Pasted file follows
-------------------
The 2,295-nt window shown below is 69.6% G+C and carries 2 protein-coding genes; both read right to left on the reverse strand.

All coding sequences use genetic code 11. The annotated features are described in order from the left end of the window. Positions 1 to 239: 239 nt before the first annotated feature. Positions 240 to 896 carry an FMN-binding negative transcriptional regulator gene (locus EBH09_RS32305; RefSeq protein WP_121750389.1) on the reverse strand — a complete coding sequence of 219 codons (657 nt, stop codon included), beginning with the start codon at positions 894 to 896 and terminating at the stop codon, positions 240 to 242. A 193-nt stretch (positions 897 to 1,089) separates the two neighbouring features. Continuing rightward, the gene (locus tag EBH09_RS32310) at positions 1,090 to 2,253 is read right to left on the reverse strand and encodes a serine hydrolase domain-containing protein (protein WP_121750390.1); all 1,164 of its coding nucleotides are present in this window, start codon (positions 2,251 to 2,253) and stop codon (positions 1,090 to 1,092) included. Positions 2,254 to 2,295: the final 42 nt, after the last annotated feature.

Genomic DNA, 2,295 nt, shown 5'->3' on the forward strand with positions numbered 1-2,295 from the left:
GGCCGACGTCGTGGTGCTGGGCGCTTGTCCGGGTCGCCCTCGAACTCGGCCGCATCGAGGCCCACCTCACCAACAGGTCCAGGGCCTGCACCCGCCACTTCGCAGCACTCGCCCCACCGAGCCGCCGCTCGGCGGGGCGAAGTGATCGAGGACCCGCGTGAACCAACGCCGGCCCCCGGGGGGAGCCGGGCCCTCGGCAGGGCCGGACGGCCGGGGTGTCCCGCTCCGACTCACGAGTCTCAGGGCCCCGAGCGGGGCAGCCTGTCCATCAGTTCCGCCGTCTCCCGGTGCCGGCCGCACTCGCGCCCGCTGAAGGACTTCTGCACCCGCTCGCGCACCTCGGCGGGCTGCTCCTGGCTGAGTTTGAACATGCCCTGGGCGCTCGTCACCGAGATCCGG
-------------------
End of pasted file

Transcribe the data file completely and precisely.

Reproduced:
The 2,295-nt window shown below is 69.6% G+C and carries 2 protein-coding genes; both read right to left on the reverse strand.

All coding sequences use genetic code 11. The annotated features are described in order from the left end of the window. Positions 1 to 239: 239 nt before the first annotated feature. Positions 240 to 896 carry an FMN-binding negative transcriptional regulator gene (locus EBH09_RS32305; RefSeq protein WP_121750389.1) on the reverse strand — a complete coding sequence of 219 codons (657 nt, stop codon included), beginning with the start codon at positions 894 to 896 and terminating at the stop codon, positions 240 to 242. A 193-nt stretch (positions 897 to 1,089) separates the two neighbouring features. Continuing rightward, the gene (locus tag EBH09_RS32310) at positions 1,090 to 2,253 is read right to left on the reverse strand and encodes a serine hydrolase domain-containing protein (protein WP_121750390.1); all 1,164 of its coding nucleotides are present in this window, start codon (positions 2,251 to 2,253) and stop codon (positions 1,090 to 1,092) included. Positions 2,254 to 2,295: the final 42 nt, after the last annotated feature.

Genomic DNA, 2,295 nt, shown 5'->3' on the forward strand with positions numbered 1-2,295 from the left:
GGCCGACGTCGTGGTGCTGGGCGCTTGTCCGGGTCGCCCTCGAACTCGGCCGCATCGAGGCCCACCTCACCAACAGGTCCAGGGCCTGCACCCGCCACTTCGCAGCACTCGCCCCACCGAGCCGCCGCTCGGCGGGGCGAAGTGATCGAGGACCCGCGTGAACCAACGCCGGCCCCCGGGGGGAGCCGGGCCCTCGGCAGGGCCGGACGGCCGGGGTGTCCCGCTCCGACTCACGAGTCTCAGGGCCCCGAGCGGGGCAGCCTGTCCATCAGTTCCGCCGTCTCCCGGTGCCGGCCGCACTCGCGCCCGCTGAAGGACTTCTGCACCCGCTCGCGCACCTCGGCGGGCTGCTCCTGGCTGAGTTTGAACATGCCCTGGGCGCTCGTCACCGAGATCCGG